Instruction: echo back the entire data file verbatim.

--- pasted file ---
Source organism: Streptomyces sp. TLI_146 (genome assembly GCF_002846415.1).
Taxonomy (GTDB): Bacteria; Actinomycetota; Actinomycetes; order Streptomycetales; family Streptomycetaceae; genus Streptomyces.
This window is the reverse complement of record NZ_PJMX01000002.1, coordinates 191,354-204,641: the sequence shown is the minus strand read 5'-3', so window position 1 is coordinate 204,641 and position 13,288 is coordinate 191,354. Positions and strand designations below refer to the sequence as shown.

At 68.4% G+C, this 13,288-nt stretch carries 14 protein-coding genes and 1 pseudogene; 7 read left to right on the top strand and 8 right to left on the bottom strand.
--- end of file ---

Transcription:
Source organism: Streptomyces sp. TLI_146 (genome assembly GCF_002846415.1).
Taxonomy (GTDB): Bacteria; Actinomycetota; Actinomycetes; order Streptomycetales; family Streptomycetaceae; genus Streptomyces.
This window is the reverse complement of record NZ_PJMX01000002.1, coordinates 191,354-204,641: the sequence shown is the minus strand read 5'-3', so window position 1 is coordinate 204,641 and position 13,288 is coordinate 191,354. Positions and strand designations below refer to the sequence as shown.

At 68.4% G+C, this 13,288-nt stretch carries 14 protein-coding genes and 1 pseudogene; 7 read left to right on the top strand and 8 right to left on the bottom strand.